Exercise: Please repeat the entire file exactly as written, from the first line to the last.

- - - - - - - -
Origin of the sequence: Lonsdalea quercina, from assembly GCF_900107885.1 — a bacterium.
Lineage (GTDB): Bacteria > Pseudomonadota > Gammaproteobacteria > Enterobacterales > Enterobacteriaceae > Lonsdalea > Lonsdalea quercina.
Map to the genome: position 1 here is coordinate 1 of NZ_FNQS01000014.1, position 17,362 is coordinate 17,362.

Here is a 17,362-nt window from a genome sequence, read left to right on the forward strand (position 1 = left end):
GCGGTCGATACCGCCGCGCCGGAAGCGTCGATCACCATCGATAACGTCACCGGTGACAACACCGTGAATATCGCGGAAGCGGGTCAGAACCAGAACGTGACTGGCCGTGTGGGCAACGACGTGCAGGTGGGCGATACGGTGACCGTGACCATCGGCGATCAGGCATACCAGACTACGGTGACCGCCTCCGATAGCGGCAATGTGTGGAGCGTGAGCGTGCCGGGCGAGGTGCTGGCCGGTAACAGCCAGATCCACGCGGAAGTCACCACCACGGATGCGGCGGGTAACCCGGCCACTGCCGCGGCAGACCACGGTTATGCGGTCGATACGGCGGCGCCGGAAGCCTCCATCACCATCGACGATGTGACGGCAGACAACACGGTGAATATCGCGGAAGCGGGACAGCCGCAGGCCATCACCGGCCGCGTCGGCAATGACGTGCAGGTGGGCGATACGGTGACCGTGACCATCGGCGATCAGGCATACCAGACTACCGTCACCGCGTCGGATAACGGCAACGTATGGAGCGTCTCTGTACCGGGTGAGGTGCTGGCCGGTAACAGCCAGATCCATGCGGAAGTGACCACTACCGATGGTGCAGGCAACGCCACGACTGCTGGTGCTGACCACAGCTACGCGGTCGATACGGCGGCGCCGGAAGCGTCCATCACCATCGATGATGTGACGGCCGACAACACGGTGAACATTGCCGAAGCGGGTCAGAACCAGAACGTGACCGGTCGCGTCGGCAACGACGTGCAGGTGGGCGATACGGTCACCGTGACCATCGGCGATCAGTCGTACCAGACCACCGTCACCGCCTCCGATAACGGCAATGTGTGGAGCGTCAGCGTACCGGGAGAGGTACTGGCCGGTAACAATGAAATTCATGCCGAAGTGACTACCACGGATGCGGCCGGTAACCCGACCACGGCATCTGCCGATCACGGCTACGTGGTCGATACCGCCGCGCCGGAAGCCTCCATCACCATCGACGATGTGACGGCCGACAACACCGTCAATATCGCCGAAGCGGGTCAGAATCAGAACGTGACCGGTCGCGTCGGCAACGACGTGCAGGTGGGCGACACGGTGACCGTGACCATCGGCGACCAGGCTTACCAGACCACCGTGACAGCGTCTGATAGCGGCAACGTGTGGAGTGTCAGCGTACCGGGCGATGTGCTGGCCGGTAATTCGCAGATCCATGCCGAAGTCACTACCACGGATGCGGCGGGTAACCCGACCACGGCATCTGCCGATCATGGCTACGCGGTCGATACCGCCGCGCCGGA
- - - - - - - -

Origin of the sequence: Lonsdalea quercina, from assembly GCF_900107885.1 — a bacterium.
Lineage (GTDB): Bacteria > Pseudomonadota > Gammaproteobacteria > Enterobacterales > Enterobacteriaceae > Lonsdalea > Lonsdalea quercina.
Map to the genome: position 1 here is coordinate 1 of NZ_FNQS01000014.1, position 17,362 is coordinate 17,362.

Here is a 17,362-nt window from a genome sequence, read left to right on the forward strand (position 1 = left end):
GCGGTCGATACCGCCGCGCCGGAAGCGTCGATCACCATCGATAACGTCACCGGTGACAACACCGTGAATATCGCGGAAGCGGGTCAGAACCAGAACGTGACTGGCCGTGTGGGCAACGACGTGCAGGTGGGCGATACGGTGACCGTGACCATCGGCGATCAGGCATACCAGACTACGGTGACCGCCTCCGATAGCGGCAATGTGTGGAGCGTGAGCGTGCCGGGCGAGGTGCTGGCCGGTAACAGCCAGATCCACGCGGAAGTCACCACCACGGATGCGGCGGGTAACCCGGCCACTGCCGCGGCAGACCACGGTTATGCGGTCGATACGGCGGCGCCGGAAGCCTCCATCACCATCGACGATGTGACGGCAGACAACACGGTGAATATCGCGGAAGCGGGACAGCCGCAGGCCATCACCGGCCGCGTCGGCAATGACGTGCAGGTGGGCGATACGGTGACCGTGACCATCGGCGATCAGGCATACCAGACTACCGTCACCGCGTCGGATAACGGCAACGTATGGAGCGTCTCTGTACCGGGTGAGGTGCTGGCCGGTAACAGCCAGATCCATGCGGAAGTGACCACTACCGATGGTGCAGGCAACGCCACGACTGCTGGTGCTGACCACAGCTACGCGGTCGATACGGCGGCGCCGGAAGCGTCCATCACCATCGATGATGTGACGGCCGACAACACGGTGAACATTGCCGAAGCGGGTCAGAACCAGAACGTGACCGGTCGCGTCGGCAACGACGTGCAGGTGGGCGATACGGTCACCGTGACCATCGGCGATCAGTCGTACCAGACCACCGTCACCGCCTCCGATAACGGCAATGTGTGGAGCGTCAGCGTACCGGGAGAGGTACTGGCCGGTAACAATGAAATTCATGCCGAAGTGACTACCACGGATGCGGCCGGTAACCCGACCACGGCATCTGCCGATCACGGCTACGTGGTCGATACCGCCGCGCCGGAAGCCTCCATCACCATCGACGATGTGACGGCCGACAACACCGTCAATATCGCCGAAGCGGGTCAGAATCAGAACGTGACCGGTCGCGTCGGCAACGACGTGCAGGTGGGCGACACGGTGACCGTGACCATCGGCGACCAGGCTTACCAGACCACCGTGACAGCGTCTGATAGCGGCAACGTGTGGAGTGTCAGCGTACCGGGCGATGTGCTGGCCGGTAATTCGCAGATCCATGCCGAAGTCACTACCACGGATGCGGCGGGTAACCCGACCACGGCATCTGCCGATCATGGCTACGCGGTCGATACCGCCGCGCCGGA